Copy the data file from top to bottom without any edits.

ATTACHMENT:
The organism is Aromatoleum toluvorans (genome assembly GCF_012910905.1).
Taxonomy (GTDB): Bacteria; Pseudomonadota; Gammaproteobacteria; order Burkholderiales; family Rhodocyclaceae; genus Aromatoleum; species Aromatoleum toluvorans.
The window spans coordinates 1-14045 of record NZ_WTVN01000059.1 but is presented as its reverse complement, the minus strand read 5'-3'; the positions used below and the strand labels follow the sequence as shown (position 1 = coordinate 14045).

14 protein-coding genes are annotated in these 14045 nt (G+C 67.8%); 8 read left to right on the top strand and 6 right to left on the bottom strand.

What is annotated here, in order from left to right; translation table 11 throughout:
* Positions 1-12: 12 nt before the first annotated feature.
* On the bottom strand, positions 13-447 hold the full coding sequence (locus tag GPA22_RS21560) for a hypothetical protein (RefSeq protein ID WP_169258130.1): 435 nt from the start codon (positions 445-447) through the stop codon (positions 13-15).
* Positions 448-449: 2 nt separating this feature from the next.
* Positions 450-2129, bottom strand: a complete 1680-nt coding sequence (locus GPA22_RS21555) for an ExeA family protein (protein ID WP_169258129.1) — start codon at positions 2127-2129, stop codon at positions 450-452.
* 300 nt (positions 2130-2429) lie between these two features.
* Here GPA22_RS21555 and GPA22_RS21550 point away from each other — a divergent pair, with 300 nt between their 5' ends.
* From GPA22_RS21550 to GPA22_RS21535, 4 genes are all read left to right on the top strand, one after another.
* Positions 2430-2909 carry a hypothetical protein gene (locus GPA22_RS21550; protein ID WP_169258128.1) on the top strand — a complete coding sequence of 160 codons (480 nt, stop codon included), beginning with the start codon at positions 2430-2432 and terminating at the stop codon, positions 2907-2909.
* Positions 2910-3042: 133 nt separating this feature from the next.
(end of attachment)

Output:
The organism is Aromatoleum toluvorans (genome assembly GCF_012910905.1).
Taxonomy (GTDB): Bacteria; Pseudomonadota; Gammaproteobacteria; order Burkholderiales; family Rhodocyclaceae; genus Aromatoleum; species Aromatoleum toluvorans.
The window spans coordinates 1-14045 of record NZ_WTVN01000059.1 but is presented as its reverse complement, the minus strand read 5'-3'; the positions used below and the strand labels follow the sequence as shown (position 1 = coordinate 14045).

14 protein-coding genes are annotated in these 14045 nt (G+C 67.8%); 8 read left to right on the top strand and 6 right to left on the bottom strand.

What is annotated here, in order from left to right; translation table 11 throughout:
* Positions 1-12: 12 nt before the first annotated feature.
* On the bottom strand, positions 13-447 hold the full coding sequence (locus tag GPA22_RS21560) for a hypothetical protein (RefSeq protein ID WP_169258130.1): 435 nt from the start codon (positions 445-447) through the stop codon (positions 13-15).
* Positions 448-449: 2 nt separating this feature from the next.
* Positions 450-2129, bottom strand: a complete 1680-nt coding sequence (locus GPA22_RS21555) for an ExeA family protein (protein ID WP_169258129.1) — start codon at positions 2127-2129, stop codon at positions 450-452.
* 300 nt (positions 2130-2429) lie between these two features.
* Here GPA22_RS21555 and GPA22_RS21550 point away from each other — a divergent pair, with 300 nt between their 5' ends.
* From GPA22_RS21550 to GPA22_RS21535, 4 genes are all read left to right on the top strand, one after another.
* Positions 2430-2909 carry a hypothetical protein gene (locus GPA22_RS21550; protein ID WP_169258128.1) on the top strand — a complete coding sequence of 160 codons (480 nt, stop codon included), beginning with the start codon at positions 2430-2432 and terminating at the stop codon, positions 2907-2909.
* Positions 2910-3042: 133 nt separating this feature from the next.